Stage 1: Challenge
Providing opportunities within our teaching for the children to feel challenged, puzzled, intrigued and even confused is the initial starting point for a Learning Pit lesson. We are forced to wonder and question, and where for some learners this can be intimidating, more able learners are usually excited by the prospect – particularly if it could include proving their teacher wrong! Open-ended tasks and questions are an essential part of the classroom culture.
Stage 2: Struggle
The “fall” into the pit is the most challenging part of learning. When faced with a seemingly impossible task, our pupils often feel like giving up, that the task is just too big or too difficult. The Learning Pit helps children to recognise these emotions as a difficult but essential part of the process, to accept them, even embrace them… and then start digging. For more able learners, this can be the most challenging stage to get through, as many will have had little experience of academic struggle throughout their school lives. It can also be useful for teachers to model the process of “failing”, and even express the emotions of despair and annoyance at becoming “stuck” in the pit.
Stage 3: Deep learning
Once the learners begin to move, the process of deep learning can begin. Drawing upon their prior knowledge, making links to a similar situation and choosing and using classroom resources effectively are all metacognitive skills which come into play during this process. It can be useful for more able learners to articulate the progress they have made through mini plenaries or jottings in a learning journal. This also allows the teacher to revisit the learning process with pupils after completing a task, and reflect upon the success of their learning journey, rather than just the academic output.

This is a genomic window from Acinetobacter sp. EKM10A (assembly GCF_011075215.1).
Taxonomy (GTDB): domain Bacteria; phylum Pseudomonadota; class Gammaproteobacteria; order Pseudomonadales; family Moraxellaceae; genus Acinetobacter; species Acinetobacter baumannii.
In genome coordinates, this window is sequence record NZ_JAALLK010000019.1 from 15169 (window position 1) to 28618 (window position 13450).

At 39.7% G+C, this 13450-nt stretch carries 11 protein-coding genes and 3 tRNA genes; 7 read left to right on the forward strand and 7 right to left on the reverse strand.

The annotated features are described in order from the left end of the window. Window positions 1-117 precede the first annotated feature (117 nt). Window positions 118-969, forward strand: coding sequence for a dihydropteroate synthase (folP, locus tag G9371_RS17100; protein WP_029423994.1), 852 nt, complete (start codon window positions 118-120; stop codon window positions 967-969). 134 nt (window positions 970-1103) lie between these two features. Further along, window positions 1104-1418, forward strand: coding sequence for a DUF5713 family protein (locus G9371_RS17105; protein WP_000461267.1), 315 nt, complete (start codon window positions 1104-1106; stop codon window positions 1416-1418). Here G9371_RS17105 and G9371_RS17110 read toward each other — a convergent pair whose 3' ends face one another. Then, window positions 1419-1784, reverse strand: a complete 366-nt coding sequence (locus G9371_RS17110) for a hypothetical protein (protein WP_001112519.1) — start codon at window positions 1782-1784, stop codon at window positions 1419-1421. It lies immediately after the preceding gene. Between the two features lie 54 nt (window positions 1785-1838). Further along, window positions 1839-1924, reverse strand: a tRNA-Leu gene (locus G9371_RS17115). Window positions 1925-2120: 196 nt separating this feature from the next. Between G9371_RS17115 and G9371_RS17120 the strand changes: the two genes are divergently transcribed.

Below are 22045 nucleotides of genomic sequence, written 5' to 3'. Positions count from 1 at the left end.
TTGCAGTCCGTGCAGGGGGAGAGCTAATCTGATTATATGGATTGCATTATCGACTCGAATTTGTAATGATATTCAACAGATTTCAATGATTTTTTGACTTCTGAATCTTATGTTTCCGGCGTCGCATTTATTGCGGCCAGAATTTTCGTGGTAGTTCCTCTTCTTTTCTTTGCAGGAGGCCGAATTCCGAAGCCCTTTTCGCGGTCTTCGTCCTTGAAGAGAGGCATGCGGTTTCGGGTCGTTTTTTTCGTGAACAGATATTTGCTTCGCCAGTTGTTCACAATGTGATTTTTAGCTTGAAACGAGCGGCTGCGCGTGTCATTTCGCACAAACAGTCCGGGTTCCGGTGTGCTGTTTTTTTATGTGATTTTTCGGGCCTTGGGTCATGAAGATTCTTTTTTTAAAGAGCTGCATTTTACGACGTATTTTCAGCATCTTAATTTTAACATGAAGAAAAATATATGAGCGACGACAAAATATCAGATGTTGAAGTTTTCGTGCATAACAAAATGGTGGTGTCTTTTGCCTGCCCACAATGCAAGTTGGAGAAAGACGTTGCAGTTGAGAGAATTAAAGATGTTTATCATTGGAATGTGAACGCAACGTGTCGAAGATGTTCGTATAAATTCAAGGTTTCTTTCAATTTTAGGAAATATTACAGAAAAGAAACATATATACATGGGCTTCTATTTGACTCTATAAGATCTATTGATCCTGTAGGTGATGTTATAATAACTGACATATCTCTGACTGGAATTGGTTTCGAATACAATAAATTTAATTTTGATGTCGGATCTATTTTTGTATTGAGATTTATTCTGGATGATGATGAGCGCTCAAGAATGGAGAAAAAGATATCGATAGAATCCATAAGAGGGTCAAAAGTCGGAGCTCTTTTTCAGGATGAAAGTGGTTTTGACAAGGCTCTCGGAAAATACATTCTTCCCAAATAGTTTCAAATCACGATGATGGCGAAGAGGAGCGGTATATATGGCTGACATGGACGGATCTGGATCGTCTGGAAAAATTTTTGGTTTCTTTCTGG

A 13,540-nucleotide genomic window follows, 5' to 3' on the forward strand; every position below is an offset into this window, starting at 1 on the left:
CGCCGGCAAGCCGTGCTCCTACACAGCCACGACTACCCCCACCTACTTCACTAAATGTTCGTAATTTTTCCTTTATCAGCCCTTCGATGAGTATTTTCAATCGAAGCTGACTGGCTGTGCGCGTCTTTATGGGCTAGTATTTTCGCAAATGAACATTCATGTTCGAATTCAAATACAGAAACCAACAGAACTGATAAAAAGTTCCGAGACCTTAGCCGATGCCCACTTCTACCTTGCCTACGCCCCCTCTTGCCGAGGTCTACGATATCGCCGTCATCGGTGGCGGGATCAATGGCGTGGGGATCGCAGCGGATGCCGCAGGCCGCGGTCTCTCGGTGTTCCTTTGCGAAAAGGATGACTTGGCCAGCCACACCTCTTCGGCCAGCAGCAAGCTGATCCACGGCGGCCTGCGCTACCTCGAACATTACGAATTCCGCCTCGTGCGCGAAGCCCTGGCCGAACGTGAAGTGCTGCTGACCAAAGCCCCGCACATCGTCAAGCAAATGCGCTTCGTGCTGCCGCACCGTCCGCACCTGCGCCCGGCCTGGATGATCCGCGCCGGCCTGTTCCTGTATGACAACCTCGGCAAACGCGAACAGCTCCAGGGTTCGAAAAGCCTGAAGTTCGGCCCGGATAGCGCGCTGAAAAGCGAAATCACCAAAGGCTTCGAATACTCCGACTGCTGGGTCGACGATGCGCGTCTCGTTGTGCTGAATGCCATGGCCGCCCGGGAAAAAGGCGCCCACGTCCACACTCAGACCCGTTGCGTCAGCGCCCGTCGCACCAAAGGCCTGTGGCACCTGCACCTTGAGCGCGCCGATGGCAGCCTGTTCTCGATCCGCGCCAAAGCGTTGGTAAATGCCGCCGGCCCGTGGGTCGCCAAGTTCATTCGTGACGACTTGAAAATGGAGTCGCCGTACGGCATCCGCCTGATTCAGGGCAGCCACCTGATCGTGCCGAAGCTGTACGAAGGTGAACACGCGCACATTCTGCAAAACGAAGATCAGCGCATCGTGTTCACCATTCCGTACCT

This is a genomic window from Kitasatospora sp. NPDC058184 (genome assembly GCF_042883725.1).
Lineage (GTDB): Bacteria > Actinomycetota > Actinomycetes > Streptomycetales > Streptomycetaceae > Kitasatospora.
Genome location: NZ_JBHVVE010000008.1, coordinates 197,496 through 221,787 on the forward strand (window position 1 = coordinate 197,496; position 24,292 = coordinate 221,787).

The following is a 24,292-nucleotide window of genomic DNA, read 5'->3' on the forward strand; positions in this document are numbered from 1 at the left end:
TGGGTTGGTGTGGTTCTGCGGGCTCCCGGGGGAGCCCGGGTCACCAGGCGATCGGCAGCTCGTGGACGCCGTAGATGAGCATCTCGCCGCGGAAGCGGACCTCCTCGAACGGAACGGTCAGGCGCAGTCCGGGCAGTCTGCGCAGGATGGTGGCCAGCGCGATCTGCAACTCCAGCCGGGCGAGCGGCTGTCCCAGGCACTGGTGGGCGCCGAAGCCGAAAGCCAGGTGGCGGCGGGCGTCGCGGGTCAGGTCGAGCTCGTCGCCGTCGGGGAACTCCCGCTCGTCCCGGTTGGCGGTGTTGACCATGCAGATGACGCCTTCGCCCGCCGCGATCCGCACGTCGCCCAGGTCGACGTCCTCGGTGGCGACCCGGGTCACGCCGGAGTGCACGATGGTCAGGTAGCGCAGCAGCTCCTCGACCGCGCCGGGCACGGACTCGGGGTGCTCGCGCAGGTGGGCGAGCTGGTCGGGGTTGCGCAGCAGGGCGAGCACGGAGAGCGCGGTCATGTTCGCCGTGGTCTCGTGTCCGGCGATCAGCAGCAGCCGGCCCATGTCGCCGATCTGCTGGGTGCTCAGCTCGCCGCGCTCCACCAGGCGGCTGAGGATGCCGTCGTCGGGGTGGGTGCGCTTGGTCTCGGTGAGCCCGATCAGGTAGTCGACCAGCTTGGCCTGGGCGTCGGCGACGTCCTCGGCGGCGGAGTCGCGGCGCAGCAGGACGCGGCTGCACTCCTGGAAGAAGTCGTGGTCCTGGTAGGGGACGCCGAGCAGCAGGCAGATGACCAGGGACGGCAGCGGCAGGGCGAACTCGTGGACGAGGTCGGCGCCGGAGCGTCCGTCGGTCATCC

Stage 4: Resilience and cooperation
Although the process of deep learning has now begun, learners will begin to understand that the journey out of the pit can be long, difficult and may even involve a few slides back down! It is here that they live out the qualities of a growth mindset, learning to “dig in”, persevere, learn and adapt from their mistakes. It is also through this stage that learners can help each other – offering advice to peers, asking questions or seeking support from each other as they make progress towards a solution. This crucial social constructivism (Vygotsky) can be especially beneficial for more able learners, some of who struggle to relate to their peers on an academic level.
Stage 5: Eureka!
The moment a problem clicks into place and a solution appears is a success that all children (and adults) want to feel. This success, whether individual or as a shared experience with a friend or classmate, is felt at a much deeper level when the struggle of learning has been truly experienced. A memory of a boy in my maths lesson who leapt out of his seat, punched the air and shouted “Yes!!!” as he solved a tricky reasoning problem exemplifies for me the power and success of the Learning Pit. Ultimately, this “eureka” moment acts as the catalyst to spur a learner on into their next “pit” of learning and challenge.